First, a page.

Monday, August 20, 2012

Benjamin Law on writing Gaysia: Part 2

Benjamin Law discusses the experience of writing his second book Gaysia: Adventures in the Queer East. (Read Part 1 here.)

Because I’m a bit of a moron, I originally envisioned that Gaysia would be this landmark book that would reveal What It Is Like To Be Queer in Asia. Then I guess I got sober and realised that task was impossible. When you think about it, there’s no such thing is a singular, definable queer experience in any country. What you can find though are specific human stories that illuminate bigger truths, which are the kinds of stories I wanted to sniff out for Gaysia.

Contestants in a transsexual beauty pageant in Thailand
For months, I subscribed to RSS feeds of news stories that focused on LGBT issues in the region. Some stories presented themselves straight away (I mean, who wouldn’t want to spend a month behind-the-scenes at the world’s biggest transsexual beauty pageant in Thailand?), while other stories were trickier to nail down. Reading news reports from Australia, it wasn’t exactly clear the extent to which the Chinese government censored queer content on the internet, or how badly HIV was affecting Myanmar’s queer men. Sometimes, I wasn’t sure if there was even a story to pursue at all.

Still, the internet is a wonderful thing. It’s surprisingly easy to track down people you’ve read about using email, Facebook, phone or Skype. Once I chatted with people and got a few leads—confirming my hunch that there was something interesting going on—I arranged cheap flights, booked dodgy accommodation, stocked up on anti-diarrhoea medication and armed myself with Moleskines, phrasebooks, a dictaphone and screenshots of directions for local cab drivers.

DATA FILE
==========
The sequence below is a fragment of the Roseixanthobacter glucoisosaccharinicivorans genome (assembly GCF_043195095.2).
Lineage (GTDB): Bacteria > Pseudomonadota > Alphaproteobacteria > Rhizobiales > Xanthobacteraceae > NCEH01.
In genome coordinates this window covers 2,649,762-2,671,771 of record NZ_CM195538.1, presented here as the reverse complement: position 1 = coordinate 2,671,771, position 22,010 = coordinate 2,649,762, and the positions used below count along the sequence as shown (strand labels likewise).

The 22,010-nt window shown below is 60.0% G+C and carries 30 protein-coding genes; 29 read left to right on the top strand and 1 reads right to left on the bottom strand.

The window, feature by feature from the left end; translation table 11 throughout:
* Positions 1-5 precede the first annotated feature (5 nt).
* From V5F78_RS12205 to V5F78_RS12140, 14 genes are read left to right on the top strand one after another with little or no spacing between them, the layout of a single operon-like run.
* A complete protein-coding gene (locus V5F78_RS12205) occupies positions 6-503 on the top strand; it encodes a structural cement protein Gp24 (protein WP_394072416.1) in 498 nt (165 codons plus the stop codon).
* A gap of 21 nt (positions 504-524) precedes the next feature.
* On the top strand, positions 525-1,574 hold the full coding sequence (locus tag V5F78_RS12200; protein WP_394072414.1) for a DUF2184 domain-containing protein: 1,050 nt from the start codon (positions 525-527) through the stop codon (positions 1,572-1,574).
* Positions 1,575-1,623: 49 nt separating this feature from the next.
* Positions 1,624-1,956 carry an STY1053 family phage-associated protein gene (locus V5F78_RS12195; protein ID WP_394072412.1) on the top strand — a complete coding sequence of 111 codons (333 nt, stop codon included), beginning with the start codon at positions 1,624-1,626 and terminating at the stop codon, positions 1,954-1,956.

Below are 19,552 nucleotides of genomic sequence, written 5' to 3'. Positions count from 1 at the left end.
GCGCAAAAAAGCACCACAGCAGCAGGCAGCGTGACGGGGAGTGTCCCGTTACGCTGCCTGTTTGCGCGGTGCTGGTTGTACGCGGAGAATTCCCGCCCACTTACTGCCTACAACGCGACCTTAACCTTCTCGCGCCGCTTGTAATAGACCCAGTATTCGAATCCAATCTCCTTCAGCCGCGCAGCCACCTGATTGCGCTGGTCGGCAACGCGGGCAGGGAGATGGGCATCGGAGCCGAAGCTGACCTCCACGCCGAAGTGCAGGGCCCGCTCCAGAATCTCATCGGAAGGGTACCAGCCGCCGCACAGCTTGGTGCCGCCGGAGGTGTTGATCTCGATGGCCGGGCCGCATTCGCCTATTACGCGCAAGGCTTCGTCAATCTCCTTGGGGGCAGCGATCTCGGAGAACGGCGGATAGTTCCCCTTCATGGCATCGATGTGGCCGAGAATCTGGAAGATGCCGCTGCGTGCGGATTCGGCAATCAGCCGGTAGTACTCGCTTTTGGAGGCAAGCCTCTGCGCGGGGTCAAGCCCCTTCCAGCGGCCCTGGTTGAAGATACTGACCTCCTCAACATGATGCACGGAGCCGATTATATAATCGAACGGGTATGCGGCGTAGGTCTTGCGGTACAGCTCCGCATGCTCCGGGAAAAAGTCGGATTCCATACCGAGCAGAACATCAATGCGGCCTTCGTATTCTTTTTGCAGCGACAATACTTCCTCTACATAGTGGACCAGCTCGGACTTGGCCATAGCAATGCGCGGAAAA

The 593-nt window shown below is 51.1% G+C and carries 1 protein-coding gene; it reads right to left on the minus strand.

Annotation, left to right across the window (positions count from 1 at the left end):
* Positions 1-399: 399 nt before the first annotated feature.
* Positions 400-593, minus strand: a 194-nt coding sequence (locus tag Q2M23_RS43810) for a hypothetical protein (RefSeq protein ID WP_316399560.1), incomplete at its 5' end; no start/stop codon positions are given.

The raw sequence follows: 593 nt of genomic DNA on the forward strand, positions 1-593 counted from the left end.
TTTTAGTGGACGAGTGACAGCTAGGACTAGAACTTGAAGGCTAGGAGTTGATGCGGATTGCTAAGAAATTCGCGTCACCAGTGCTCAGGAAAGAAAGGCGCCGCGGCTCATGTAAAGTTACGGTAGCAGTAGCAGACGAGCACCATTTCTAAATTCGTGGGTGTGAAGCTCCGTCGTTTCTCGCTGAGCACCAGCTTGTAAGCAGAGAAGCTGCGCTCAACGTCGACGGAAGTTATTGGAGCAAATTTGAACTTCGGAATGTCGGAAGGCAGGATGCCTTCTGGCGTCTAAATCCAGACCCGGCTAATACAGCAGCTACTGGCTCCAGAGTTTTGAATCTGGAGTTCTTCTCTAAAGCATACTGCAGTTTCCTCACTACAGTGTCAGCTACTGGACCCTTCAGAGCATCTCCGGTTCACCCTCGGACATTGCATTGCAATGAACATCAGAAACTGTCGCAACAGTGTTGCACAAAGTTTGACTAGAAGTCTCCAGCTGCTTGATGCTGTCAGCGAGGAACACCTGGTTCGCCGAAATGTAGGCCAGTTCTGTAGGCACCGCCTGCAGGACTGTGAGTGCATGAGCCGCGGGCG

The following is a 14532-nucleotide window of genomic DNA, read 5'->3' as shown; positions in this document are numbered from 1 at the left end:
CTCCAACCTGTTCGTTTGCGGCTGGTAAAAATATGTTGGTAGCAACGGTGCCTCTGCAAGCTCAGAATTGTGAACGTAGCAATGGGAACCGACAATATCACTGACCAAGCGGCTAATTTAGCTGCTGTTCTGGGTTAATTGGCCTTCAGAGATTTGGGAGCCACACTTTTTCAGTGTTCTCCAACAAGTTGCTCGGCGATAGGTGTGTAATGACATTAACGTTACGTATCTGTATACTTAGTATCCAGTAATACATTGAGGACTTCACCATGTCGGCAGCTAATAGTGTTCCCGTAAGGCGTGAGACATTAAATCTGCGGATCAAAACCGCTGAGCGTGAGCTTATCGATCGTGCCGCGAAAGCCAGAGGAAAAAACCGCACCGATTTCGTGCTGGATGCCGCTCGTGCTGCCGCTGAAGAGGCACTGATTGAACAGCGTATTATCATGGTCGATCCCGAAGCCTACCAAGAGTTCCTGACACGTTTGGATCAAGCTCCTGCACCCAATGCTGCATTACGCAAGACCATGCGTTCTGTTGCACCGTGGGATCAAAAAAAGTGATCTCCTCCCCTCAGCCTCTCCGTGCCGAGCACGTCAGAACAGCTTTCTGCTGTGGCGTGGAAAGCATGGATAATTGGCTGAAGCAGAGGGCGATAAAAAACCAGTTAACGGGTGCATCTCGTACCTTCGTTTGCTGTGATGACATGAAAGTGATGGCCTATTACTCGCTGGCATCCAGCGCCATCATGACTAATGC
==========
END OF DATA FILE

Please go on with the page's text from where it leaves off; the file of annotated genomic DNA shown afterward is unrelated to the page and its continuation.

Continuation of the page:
Ben in Japan
Over 18 months, I travelled to roughly 15 cities across seven countries, interviewing hundreds of people on record and dozens more on background or off-the-record. Half of the interviews I did were pre-planned; all the others were arranged once I hit the ground. Some countries, like India, were often hellish from a physical endurance point of view, but yielded the best interviews. In contrast, a city like Tokyo had the most exceptional living standards, but presented logistical nightmares for a non-Japanese-speaking writer like me.

Along the way, I got intense gastro in Mumbai and Bali (you haven’t lived until you’ve violently emptied your guts into a public toilet in Mumbai, let me tell you), scalp-to-toe heat rash in Yangon and whooping cough in Tokyo. I learned to write anywhere and everywhere: airport lounges, cross-regional trains, a Balinese nudist resort, a windowless hostel room in Kuala Lumpur, a desk in Melaka with a kitten warming itself with my laptop, a Tokyo art studio, a Beijing apartment, couchsurf host rooms in Mumbai, Pune and Bangalore, and hostels in Yangon and Mandalay, where I wrote on encrypted files, just in case.

Gaysia cover imageOne of the great things was how most of these conversations caught me off guard. Someone as frightening as a Malaysian fundamentalist Christian pastor, who was converting “broken” gay people to heterosexuality, could also be unintentionally hilarious. Gay Chinese men had supremely weird tales of marrying lesbians to please their parents. Transsexual beauty pageant contestants in Thailand—so animated and smiley on stage—had the saddest stories to tell away from the lights.

After a while, culture shock is an easy thing to shake, but even now, it’s still hard for me to shake off the shock of some of their stories.

 – Benjamin Law

Gaysia is out now in print and ebook! Read Part 1 and Part 3 of Benjamin's blog posts about writing Gaysia.

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